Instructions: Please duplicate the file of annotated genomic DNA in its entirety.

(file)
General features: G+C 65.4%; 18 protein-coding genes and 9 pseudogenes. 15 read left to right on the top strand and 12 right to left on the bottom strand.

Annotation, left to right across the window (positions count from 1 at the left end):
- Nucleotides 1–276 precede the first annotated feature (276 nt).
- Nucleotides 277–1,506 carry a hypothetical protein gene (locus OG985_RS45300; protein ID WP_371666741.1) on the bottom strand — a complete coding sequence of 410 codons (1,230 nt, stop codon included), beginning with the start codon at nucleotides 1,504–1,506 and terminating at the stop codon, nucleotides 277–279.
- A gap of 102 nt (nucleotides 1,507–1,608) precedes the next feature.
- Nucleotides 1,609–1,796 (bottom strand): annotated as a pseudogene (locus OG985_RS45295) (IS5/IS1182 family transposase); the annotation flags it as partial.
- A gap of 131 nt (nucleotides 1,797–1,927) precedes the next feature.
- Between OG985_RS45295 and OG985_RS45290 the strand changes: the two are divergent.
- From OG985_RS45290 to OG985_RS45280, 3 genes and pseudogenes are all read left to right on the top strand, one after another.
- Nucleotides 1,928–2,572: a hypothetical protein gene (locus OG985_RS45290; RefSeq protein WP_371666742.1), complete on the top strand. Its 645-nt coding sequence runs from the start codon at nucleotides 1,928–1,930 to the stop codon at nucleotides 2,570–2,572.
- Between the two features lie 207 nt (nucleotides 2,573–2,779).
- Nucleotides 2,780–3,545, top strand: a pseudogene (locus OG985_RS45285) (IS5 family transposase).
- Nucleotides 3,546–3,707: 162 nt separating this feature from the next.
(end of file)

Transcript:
General features: G+C 65.4%; 18 protein-coding genes and 9 pseudogenes. 15 read left to right on the top strand and 12 right to left on the bottom strand.

Annotation, left to right across the window (positions count from 1 at the left end):
- Nucleotides 1–276 precede the first annotated feature (276 nt).
- Nucleotides 277–1,506 carry a hypothetical protein gene (locus OG985_RS45300; protein ID WP_371666741.1) on the bottom strand — a complete coding sequence of 410 codons (1,230 nt, stop codon included), beginning with the start codon at nucleotides 1,504–1,506 and terminating at the stop codon, nucleotides 277–279.
- A gap of 102 nt (nucleotides 1,507–1,608) precedes the next feature.
- Nucleotides 1,609–1,796 (bottom strand): annotated as a pseudogene (locus OG985_RS45295) (IS5/IS1182 family transposase); the annotation flags it as partial.
- A gap of 131 nt (nucleotides 1,797–1,927) precedes the next feature.
- Between OG985_RS45295 and OG985_RS45290 the strand changes: the two are divergent.
- From OG985_RS45290 to OG985_RS45280, 3 genes and pseudogenes are all read left to right on the top strand, one after another.
- Nucleotides 1,928–2,572: a hypothetical protein gene (locus OG985_RS45290; RefSeq protein WP_371666742.1), complete on the top strand. Its 645-nt coding sequence runs from the start codon at nucleotides 1,928–1,930 to the stop codon at nucleotides 2,570–2,572.
- Between the two features lie 207 nt (nucleotides 2,573–2,779).
- Nucleotides 2,780–3,545, top strand: a pseudogene (locus OG985_RS45285) (IS5 family transposase).
- Nucleotides 3,546–3,707: 162 nt separating this feature from the next.